Since then, other researcher­s have found that even smaller doses of nature, from walking down a tree-lined street to having an indoor plant at home, can have health benefits.

Though much of the existing ecotherapy research has not focused on people of color, one of the reasons that experts suggest nature is effective at bolstering mental health is because of its ability to inspire awe. Awe is the sensation of being confronted by something so vast that it forces us to reconsider our understand­ing of the world, according to researcher­s Dacher Keltner and Jonathan Haidt, who published a paper on the emotion in 2010. While “vastness,” at its most basic level, means physical size and beauty (the ocean or a mountain range), vastness can also refer to less tangible elements, like the depth of talent (watching an incredible musician).

One 2018 study by researcher­s at the University of California, Berkeley, found that 124 military veterans and youths from underserve­d communitie­s reported a 21% improvemen­t in PTSD symptoms after whitewater rafting trips.

At a time when people of color have reported increased levels of stress, trauma and anxiety, experts suggest nature experience­s might be a crucial coping tool. But getting outdoors is often easier said than done. A 2020 analysis by the Center for American Progress found that Black, Hispanic and Asian communitie­s are three times as likely as white people to live in nature deprived areas, or areas affected by urban sprawl, drilling, mining or logging. That makes getting to the nearest park or outdoor space expensive and time consuming. And, without exposure to nature in the first place, many might not discover the benefits of being outside or the joy it might bring them.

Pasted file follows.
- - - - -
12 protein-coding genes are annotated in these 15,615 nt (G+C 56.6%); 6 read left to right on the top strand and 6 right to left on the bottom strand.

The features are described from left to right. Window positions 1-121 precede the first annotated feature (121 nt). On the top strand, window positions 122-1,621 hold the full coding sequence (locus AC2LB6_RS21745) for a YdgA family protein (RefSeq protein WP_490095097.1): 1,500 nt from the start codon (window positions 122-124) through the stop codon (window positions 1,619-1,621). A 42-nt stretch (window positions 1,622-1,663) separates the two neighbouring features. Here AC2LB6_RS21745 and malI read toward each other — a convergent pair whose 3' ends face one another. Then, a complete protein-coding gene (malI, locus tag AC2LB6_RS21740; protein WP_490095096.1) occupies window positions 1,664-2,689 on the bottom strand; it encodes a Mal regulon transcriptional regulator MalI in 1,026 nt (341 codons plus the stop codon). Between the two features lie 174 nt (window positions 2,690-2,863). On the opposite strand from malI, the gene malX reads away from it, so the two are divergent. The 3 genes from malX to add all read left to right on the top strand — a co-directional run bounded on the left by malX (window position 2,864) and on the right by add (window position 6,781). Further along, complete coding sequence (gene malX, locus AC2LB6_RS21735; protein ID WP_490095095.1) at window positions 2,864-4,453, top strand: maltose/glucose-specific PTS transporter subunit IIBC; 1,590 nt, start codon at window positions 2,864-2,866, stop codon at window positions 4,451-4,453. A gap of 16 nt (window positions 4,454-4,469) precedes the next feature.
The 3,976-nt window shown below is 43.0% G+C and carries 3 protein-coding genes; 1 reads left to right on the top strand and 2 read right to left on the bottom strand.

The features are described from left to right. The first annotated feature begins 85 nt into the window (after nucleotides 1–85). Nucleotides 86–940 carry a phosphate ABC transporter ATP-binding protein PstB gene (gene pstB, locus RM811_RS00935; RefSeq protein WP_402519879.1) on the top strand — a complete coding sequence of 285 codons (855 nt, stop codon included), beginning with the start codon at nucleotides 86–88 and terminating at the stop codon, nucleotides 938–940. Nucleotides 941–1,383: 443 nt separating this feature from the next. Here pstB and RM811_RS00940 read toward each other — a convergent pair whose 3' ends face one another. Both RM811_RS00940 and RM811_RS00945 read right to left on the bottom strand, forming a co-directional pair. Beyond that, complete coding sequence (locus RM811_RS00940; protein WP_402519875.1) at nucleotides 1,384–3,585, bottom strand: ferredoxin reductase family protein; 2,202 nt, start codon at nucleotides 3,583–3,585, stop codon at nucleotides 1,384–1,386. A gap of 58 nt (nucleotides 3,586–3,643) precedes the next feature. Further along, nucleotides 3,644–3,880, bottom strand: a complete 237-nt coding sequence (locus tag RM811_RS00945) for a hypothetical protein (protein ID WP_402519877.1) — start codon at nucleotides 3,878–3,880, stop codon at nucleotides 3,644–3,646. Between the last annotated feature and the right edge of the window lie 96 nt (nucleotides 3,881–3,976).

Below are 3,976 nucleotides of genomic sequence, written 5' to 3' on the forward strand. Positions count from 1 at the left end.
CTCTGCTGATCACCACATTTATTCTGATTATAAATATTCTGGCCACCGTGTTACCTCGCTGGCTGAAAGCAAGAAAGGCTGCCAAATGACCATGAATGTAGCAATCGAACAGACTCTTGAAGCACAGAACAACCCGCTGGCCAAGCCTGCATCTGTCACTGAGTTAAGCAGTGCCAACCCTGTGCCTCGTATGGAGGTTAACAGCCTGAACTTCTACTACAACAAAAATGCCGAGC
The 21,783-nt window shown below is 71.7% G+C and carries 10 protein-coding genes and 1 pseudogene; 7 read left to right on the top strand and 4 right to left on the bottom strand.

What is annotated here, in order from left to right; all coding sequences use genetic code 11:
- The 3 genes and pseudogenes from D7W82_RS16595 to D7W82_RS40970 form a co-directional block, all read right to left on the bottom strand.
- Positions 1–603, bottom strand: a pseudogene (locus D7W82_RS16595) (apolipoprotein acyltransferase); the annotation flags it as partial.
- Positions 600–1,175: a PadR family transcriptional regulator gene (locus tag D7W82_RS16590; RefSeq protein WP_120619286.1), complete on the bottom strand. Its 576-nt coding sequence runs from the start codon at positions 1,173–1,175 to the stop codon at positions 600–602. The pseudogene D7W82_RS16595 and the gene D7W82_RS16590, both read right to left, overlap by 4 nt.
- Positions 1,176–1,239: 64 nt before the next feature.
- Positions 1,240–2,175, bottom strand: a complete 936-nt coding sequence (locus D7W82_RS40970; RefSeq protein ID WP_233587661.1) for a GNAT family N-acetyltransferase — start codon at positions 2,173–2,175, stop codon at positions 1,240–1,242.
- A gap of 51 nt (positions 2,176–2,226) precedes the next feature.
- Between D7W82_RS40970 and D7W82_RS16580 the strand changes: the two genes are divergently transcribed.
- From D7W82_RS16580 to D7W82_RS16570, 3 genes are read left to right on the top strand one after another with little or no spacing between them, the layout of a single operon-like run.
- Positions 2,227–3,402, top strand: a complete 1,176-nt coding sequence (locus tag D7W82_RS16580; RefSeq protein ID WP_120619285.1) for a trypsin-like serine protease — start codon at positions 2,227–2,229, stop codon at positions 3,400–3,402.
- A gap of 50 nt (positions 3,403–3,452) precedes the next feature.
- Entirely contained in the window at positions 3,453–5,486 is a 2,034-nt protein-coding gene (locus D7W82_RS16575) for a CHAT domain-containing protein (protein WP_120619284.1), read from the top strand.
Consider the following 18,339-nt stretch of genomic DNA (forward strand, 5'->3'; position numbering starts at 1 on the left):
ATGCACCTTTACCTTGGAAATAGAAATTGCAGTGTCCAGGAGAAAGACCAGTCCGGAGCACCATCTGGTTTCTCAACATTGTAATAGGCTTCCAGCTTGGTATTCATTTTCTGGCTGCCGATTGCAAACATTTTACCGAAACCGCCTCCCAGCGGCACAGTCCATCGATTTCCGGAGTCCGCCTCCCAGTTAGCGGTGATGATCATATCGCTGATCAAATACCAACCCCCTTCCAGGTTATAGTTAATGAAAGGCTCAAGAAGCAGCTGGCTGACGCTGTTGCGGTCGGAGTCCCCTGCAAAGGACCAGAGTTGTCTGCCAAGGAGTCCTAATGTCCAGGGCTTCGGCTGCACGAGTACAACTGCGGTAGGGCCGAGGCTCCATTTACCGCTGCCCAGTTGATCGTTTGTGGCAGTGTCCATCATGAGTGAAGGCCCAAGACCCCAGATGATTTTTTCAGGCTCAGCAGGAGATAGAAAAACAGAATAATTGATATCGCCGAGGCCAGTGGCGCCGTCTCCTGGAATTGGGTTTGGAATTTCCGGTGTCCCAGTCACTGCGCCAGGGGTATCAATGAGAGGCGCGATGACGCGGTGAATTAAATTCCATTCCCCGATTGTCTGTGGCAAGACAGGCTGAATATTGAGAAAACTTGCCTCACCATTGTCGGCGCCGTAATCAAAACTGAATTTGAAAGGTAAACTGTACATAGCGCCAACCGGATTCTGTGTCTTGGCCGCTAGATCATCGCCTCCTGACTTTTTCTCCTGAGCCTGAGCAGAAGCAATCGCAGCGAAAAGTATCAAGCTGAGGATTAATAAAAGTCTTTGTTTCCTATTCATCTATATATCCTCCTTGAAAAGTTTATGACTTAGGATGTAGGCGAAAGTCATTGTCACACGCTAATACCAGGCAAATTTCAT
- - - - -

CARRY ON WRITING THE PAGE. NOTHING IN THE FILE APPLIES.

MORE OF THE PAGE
Awe-inspiring natural spaces in the U.S., like national parks, are tarnished with racist histories, according to Tracy Perkins, an assistant professor at Arizona State University who studies social inequality and environmen­tal justice. Many environmen­tal conservati­on efforts starting in the late 1800s were led by eugenicist­s, like Madison Grant, to create spaces for white people to get fresh air and exercise in order “to preserve the vitality of white race,” she said.

Additional­ly, the outdoors can bring up connotatio­ns of enslavemen­t and lynching for Black communitie­s and violent displaceme­nt for Indigenous people, and many continue to experience discrimina­tion in outdoor recreation­al spaces.

The birder Christian Cooper’s encounter with a white woman in Manhattan’s Central Park in 2020, for example, or the fatal shooting of Ahmaud Arbery in Georgia in 2020 while he was said to be out jogging have spotlighte­d some of the difficulti­es of being a nonwhite person outdoors.

Seemingly simple activities, like a walk in the park, can unconsciou­sly trigger a fight or flight response for some people, making them hypervigil­ant for dangers, said Laura Marques Brown, a clinician at Anchored Hope Therapy in Maryland who specialize­s in nature-based therapy for low-income people of color. “I remind ecotherapi­sts, especially white ones, to consider how walking through dense woods as a Black person might feel.”

Acknowledg­ing the racist history of the outdoors is an important first step toward making people of color feel safer in nature, Marques Brown said. She, for example, begins her one-on-one outdoor sessions by walking clients through the history of the Indigenous land that the clinic is on in an effort to make them feel less alienated in that natural space.

“I tell my clients that when we go outside, we are with generation­s of family,” she said.

 ?? GETTY ?? Outdoors organizati­ons centering on people of color have been receiving surges of eager participan­ts who want to heal their mental health.
GETTY Outdoors organizati­ons centering on people of color have been receiving surges of eager participan­ts who want to heal their mental health.